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While such changes in atmosphere have been accompanied by drastic improvements in gameplay, I often reminisce to earlier days when I was frightened to drag poor Chris Redfield down that long hallway, knowing that something would jump out at any moment.  In fact, Chris Redfield can serve to show just how much of a change has occurred in survival horror over the last 10 years.

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Observe the old Chris Redfield of the Racoon City Police.  Fit to help citizens in need, but ill-prepared for an entire zombie onslaught.  Now  take a look at Mr. Redfield from Resident Evil 5: member of the Bioterrorism Security Assessment Alliance. Right at home in a modern war film, this  man is ready to get to da’ chopper.

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Through the passage of time, Chris Redfield has gone from unassuming hero cop to hulking steroid freak, ready to fight ANYTHING that would stand in his way.  For example, a boulder as big as a freaking SUV:

No wonder he had to fight The Hulk in Marvel vs Capcom 3.

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Monster Party

The early days of Nintendo were some strange times indeed.  Programmers and developers alike had to rely on their innovation and the players’ imagination to convey ideas through the limited systems at their disposal.  This (along with almost no sort of reliable translation process for games) lead to several strange and wonderous games being produced for the NES.  One of these games in particular entertained my brother and I for hours and hours without end: Monster Party.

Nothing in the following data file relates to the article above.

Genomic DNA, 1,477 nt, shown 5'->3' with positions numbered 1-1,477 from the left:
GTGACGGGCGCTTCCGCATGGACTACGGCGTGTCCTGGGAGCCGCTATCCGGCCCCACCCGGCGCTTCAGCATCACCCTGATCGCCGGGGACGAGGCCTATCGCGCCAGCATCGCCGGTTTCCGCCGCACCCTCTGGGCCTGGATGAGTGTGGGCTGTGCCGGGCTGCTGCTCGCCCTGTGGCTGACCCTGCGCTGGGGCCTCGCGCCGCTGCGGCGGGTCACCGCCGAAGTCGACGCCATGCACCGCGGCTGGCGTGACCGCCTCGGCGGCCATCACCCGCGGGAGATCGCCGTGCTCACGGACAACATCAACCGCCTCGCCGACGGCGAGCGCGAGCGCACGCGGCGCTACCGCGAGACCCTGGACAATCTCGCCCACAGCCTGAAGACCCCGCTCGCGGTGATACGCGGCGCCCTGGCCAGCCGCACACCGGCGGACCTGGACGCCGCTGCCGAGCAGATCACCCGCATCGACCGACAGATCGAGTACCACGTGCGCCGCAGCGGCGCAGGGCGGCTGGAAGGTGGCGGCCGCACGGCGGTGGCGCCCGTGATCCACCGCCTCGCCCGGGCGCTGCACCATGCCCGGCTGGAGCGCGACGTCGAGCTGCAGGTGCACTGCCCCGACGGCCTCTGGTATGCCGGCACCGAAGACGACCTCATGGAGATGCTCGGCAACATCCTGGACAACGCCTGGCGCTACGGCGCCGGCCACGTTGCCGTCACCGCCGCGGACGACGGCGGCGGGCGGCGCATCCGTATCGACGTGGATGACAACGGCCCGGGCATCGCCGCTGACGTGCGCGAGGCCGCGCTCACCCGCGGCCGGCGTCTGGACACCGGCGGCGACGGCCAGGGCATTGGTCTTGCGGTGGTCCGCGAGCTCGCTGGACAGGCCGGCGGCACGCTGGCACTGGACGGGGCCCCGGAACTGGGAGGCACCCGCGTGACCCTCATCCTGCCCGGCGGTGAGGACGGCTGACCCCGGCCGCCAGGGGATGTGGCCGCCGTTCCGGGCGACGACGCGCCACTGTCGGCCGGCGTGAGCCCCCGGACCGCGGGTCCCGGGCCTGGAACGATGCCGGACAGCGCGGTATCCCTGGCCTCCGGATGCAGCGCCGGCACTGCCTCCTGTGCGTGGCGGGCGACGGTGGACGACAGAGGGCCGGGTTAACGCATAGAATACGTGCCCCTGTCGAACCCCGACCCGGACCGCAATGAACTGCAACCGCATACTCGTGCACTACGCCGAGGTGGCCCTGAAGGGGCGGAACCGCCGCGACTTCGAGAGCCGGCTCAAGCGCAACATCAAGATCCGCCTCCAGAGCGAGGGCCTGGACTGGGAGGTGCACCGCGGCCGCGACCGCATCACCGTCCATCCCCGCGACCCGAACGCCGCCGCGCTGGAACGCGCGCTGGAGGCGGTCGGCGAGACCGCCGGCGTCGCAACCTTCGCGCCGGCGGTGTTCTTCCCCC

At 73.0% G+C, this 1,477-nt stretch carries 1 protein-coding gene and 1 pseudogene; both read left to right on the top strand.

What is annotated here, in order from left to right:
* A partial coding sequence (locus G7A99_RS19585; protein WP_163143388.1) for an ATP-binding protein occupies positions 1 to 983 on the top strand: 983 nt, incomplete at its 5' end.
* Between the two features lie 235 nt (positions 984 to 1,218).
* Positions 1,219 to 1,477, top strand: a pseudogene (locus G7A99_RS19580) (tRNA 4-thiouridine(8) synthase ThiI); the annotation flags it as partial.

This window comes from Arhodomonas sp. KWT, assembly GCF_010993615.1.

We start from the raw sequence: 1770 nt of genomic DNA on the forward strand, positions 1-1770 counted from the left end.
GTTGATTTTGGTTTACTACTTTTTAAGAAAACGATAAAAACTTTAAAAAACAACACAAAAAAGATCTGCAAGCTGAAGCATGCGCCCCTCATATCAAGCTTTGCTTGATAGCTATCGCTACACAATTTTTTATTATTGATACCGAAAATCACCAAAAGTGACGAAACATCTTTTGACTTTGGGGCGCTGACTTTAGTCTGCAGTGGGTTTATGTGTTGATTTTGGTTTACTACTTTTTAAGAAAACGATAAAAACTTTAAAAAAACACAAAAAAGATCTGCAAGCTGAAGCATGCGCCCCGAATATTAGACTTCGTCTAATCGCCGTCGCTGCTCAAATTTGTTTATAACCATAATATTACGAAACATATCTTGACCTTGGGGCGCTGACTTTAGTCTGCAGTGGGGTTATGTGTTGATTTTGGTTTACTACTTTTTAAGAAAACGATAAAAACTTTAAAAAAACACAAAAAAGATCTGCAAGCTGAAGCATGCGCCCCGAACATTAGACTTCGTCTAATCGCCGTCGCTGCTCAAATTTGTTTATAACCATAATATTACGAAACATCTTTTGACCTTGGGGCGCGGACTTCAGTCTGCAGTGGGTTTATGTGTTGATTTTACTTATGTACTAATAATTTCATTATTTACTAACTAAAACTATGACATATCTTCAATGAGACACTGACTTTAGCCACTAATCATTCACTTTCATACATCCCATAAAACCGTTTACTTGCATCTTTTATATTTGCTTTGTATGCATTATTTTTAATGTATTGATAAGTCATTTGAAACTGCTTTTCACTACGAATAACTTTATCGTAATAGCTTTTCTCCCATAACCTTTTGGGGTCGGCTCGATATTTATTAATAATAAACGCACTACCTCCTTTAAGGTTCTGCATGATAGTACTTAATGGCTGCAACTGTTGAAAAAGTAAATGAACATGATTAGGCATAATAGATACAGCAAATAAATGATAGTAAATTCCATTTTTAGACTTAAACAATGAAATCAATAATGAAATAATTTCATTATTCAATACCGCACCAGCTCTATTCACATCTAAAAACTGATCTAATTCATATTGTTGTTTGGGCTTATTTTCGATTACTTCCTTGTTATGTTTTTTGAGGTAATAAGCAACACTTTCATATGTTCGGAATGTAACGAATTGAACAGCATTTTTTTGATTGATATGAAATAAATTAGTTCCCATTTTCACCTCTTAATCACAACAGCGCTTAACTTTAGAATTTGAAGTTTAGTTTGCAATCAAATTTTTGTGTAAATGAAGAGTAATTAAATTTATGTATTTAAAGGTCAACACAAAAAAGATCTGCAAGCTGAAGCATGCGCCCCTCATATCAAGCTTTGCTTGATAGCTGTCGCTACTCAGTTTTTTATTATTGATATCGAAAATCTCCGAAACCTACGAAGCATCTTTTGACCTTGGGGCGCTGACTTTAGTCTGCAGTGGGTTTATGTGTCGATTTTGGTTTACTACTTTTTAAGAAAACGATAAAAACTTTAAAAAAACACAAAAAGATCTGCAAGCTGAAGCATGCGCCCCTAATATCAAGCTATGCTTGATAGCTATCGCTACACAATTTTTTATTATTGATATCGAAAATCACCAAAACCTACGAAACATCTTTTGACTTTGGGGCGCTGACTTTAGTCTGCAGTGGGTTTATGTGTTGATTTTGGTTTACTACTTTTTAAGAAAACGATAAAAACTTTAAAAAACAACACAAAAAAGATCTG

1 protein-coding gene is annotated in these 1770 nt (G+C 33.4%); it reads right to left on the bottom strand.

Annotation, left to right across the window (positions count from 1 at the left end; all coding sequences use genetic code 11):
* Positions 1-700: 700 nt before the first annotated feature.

Monster Party Box

Monster Party was a game for the Nintendo Entertainment System where a young boy named Mark gets approached by a gargoyle-like monster named Bert while he is on his way home from a baseball game.  Bert explains that he is a kindly monster from a planet far away.  Bert’s home planet is in trouble, as all of the good monsters of his world are being oppressed by an evil force.  He asks Mark to save his world, with the help of his baseball bat.

Monster Party Story

The game itself is a side-scrolling platformer, where Mark battles random enemies on his way to the exit of each stage.  Along the way, there are doors which contain the boss encounters of each level.  The first boss you “battle” on your way through Stage 1 is a dead spider.  Not an UN-dead spider, just a dead one.  The boss apologizes for being dead, and dissipates before your very eyes.  Boss encounter over.  This happening sets the bar pretty high for weirdness, but it only gets more odd once you get to Stage 5 and the Zombie Twins appear.

Monster Party Dead Spider

As you enter their lair, they merely ask the player to “Watch My Dance.”  Unlike modern zombie foes, the twins make no effort to attack (or eat) our hero.  If Mark (or Bert) hits the zombies, they will decay into the ground, and then reanimate and continue their romp.  The only way to win this “battle” is to watch the twins dance until they dance no more, and return to the grave.  Skip to about 40 seconds in to see the twins in action.

Very odd, but a damn catchy song.